Swedish Kommuns and Facebook: Another dirty review

Back in February I published a post which gave a quick, and rather dirty, review of Swedish kommuns and their use of Facebook. I like dirty, so here’s a follow up which looks at the same pages, almost a year later, in December 2012. Before we go any further:

What’s wrong with the data:
– Not every page is included (Nor have I looked at multiple pages from the same Kommun), there’s around 90 Kommun pages included here
– Some kommuns have only opened their walls for posts in the last few months (but well done you!)
– I can miscount stuff
– Facebook’s supposed chronological presentation of posts can sometimes be a little odd
– Page owners can have removed posts

And what’s wrong with the method:
– I don’t include comments on posts from the page
– I don’t control for posts from the same person (there’s more than one page which has a lot of ‘engagement’ from one or two special individuals)
– I have not looked at how quickly questions, comments etc are responded to
– I’ve not even attempted to second guess the stratgy behind the page (is it to drive traffic to a website, or encourage people to comment; for example?)
I have instead looked at the number of likes (yes, yes I know – not a sharp metric), the average monthly growth of likes and the number of posts by page friends.

Here’s a bubble chart showing number of likes on December 19th 2012:

Facebook likes - Swedish Kommuns

Clicking on the image will take you to the clickable chart.

Some clear winners, on the basis of likes. I’ve set up Facebook pages myself (and currently manage one for a client) and likes have never been the best metric. But, but, but – when you’re a kommun you know, roughly, how big your target group is – the number of citizens in your kommun. If your likes are a miniscule percentage of that number, then maybe you’re not really communicating optimally via Facebook.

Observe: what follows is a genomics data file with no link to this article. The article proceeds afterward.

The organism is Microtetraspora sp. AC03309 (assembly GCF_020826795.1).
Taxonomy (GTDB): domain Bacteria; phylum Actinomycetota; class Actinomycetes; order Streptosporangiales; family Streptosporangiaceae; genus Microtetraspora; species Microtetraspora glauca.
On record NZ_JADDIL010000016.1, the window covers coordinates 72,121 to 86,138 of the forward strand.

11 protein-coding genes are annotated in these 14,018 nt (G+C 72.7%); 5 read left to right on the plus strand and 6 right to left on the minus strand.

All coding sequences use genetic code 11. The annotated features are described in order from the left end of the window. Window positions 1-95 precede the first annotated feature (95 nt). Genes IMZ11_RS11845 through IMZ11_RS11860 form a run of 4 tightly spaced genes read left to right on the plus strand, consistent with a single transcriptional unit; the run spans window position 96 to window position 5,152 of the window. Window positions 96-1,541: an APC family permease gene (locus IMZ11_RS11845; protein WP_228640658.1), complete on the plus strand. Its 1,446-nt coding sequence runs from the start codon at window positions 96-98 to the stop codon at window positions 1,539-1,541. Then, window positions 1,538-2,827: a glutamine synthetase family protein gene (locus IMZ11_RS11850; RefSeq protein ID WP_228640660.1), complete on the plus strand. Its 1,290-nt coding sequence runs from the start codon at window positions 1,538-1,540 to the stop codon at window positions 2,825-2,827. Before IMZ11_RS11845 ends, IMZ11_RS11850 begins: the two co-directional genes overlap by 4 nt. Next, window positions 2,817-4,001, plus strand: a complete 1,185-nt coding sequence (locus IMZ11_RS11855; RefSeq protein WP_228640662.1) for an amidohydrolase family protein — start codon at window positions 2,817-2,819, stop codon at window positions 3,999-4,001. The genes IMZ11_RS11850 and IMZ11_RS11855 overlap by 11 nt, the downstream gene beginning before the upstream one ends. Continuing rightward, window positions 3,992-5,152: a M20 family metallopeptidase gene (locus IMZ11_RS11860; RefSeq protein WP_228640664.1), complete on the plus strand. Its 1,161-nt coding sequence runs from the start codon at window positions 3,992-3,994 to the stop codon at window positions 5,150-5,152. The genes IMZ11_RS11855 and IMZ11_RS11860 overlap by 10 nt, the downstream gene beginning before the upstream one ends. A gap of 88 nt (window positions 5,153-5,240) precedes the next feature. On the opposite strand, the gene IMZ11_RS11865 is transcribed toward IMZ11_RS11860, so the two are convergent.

Here’s a bubble chart of kommuns showing the average monthly growth, of likes, in 2012:

Average monthly growth - Kommun Facebook pages

Click on the image to visit the clickable chart.

Averages are dangerous things, but these data give an idea of what the best, and worst, growth looks like. These data give you no idea whether all the growth is restricted to a few months, or is spread throughout the year. Update: Basically, what I’m saying here is that some pages, indeed, a whole bunch of them; have simply not grown much at all. Others, like Karlstad are gaining likes at an impressive rate. GIven that many kommuns said in a recent survey that they lacked resources to adequately manage social media, this is not altogether surprising.

Bubble chart showing the number of posts left by page friends in 2012:

Facebook page posts - Swedish Kommuns

Bonus – correlation between posts and likes…make of this what you will:

FB likes vs posts

I’ve removed Karlstad’s page as including it sends all the other pages scurrying into the bottom left hand corner while it sits high up in the top right – no question for them that more likes is associated with more posts. There are outliers where lower numbers of likes are associated with still high numbers of posts but, generally, on the basis of these data you could roughly predict the number of posts by looking at the number of likes. Remember, as well, that these data are skewed by pages which may have only opened their walls in the last few months as well as pages which have received lots of attention from one or two people.

What can you do with this data?
No deep insights, I’m afraid, as I’ve got no idea what your particular kommun strategy with Facebook is. However, as most kommuns are using social media to have a dialogue with their citizens (Slide 7, Sveriges Kommun & Landsting) then presumably a low level of posts from page friends is an indication this target is not being met (though you may rock with comments on your posts – I didn’t look at that). Check out what the rock stars from this list are doing and remember, developing a social media presence takes time, patience and more than a little enthusiasm.